Fragile glasses and stemware are vulnerable to cracks and breaks. By arranging these pieces securely in a hutch, you protect your collection from damage, minimize dust and debris, and add glistening visual interest to a room.
Weighed down with heavy glasses and other collectibles, a hutch can become a hazard, particularly in earthquake territory or in homes with active children and pets. The Centers for Disease Control and Prevention recommends securing large free-standing furniture such as china cabinets with "L" brackets, which are used to affix top-heavy furniture to the wall. Additionally, large or heavy objects should be placed on lower shelves to reduce the risk of the hutch toppling when compromised.
A Debate for the Ages
The debate rages on regarding whether glasses are best stored upside down or right-side up. Proponents of storing glasses with rims facing down suggest this keeps out dust and bugs while preventing stability issues that can lead to the formation of small cracks in fragile glasses. Many crystal experts, however, favor storing glasses upright because of ease, aesthetics and the peace of mind that comes with knowing rims remain uncontaminated. If you have a small hutch or a large collection of glassware, an alternating pattern offers the most efficient use of space. For many people, the decision whether to store glasses upside down or right-side up is a matter of family tradition. For others, the solution is different: Opt out of the hutch entirely and use a hanging wooden wine rack instead.
A Matter of Taste
There is no right or wrong way to arrange glassware in a hutch; it ultimately is a matter of personal taste. Grouping champagne flutes together creates a practical and accessible display. Another technique relies on design; same-patterned glassware is arranged together for an appealingly cohesive display. As a general rule of thumb, tall glasses and other large pieces should be positioned toward the back of the hutch with smaller glasses placed in front. Once you have an acceptable arrangement, use double-sided, nonslip shelf liner to help hold delicate glassware in place. Some crystal experts also recommend using a pea-sized amount of museum wax to secure glasses to the shelf.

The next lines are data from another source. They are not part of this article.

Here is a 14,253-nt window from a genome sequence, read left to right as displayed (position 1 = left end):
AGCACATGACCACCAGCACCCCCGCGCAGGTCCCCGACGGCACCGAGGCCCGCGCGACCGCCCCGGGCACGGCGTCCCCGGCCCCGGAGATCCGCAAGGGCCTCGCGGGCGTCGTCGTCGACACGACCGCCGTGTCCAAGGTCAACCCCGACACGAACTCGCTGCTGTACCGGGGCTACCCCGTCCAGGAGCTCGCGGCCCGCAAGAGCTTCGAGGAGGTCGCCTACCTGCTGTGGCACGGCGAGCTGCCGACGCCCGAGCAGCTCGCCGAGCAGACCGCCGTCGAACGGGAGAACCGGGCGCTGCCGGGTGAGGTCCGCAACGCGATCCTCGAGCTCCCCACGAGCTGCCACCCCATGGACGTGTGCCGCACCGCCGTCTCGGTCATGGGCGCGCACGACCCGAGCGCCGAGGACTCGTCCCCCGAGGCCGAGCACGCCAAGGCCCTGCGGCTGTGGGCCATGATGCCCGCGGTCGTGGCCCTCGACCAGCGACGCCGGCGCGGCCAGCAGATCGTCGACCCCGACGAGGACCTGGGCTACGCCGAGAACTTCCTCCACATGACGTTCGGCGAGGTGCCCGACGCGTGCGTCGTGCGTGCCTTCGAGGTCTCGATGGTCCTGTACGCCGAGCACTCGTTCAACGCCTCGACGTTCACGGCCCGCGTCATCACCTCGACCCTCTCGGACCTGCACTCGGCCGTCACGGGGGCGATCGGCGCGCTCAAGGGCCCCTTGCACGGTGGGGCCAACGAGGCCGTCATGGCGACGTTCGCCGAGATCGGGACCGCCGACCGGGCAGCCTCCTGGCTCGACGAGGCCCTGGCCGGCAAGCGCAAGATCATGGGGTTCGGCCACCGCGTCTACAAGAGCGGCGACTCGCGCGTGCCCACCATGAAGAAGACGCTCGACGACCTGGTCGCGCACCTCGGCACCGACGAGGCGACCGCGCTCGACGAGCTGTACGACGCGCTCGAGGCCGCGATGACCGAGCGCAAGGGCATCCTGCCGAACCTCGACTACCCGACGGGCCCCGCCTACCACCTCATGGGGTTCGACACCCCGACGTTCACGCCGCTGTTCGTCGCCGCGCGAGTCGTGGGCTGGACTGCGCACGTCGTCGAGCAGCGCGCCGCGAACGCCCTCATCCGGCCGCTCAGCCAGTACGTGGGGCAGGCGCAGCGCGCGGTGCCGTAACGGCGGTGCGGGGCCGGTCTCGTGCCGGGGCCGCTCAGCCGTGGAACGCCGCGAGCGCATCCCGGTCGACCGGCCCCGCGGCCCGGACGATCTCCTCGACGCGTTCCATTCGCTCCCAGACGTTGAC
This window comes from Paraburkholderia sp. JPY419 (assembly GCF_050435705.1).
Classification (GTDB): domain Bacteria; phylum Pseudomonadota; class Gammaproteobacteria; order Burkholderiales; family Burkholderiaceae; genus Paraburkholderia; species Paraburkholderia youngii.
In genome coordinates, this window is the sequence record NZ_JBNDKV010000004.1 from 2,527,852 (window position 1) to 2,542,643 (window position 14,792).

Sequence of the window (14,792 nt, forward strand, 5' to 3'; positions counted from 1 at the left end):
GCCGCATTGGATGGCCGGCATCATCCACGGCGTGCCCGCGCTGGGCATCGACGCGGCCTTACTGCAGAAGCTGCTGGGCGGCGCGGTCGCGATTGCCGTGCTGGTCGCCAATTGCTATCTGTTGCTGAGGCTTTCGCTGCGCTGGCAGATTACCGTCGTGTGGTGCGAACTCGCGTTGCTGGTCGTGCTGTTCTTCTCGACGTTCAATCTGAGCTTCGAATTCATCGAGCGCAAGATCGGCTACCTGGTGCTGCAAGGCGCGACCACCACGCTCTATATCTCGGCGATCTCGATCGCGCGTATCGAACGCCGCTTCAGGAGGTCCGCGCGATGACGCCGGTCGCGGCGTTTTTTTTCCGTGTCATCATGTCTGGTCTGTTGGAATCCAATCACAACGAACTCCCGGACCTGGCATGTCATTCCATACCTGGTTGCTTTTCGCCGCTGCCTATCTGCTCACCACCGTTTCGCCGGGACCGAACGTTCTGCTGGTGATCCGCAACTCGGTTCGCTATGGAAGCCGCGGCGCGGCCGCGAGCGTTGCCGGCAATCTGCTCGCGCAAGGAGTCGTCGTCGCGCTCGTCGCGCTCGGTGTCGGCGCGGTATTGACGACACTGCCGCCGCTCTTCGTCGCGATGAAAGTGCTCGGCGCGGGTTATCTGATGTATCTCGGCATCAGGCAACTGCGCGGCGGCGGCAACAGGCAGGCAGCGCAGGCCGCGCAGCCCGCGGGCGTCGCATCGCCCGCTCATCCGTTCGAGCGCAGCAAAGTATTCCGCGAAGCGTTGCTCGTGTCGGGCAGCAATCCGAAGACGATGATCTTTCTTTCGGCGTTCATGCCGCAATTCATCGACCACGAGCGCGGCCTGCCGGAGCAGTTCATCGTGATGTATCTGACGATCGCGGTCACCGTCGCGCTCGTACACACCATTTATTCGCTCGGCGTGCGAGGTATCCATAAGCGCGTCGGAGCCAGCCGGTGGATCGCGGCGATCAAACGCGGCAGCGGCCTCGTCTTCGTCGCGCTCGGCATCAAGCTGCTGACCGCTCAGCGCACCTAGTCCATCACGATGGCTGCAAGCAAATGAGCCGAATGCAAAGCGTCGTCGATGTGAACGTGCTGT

Maintaining Your Showpiece
A beautifully arranged hutch brightens up an interior -- but only with the proper maintenance. Dust and dirt can penetrate glass doors, so even if glassware is protected, it may become dull or dingy with the passage of time. While weekly dusting keeps debris at bay, occasional hand-washing is the best way to keep glassware looking its best. Wash in warm soapy water using a mild dish detergent, and let glasses thoroughly dry before returning them to the hutch, wiping away water spots with a linen cloth as you go. While contemporary glassware may be dishwasher safe, washing by hand minimizes the risk of damaging fragile pieces -- particularly antiques and those rimmed in silver, gold and platinum -- while maximizing sparkle and shine.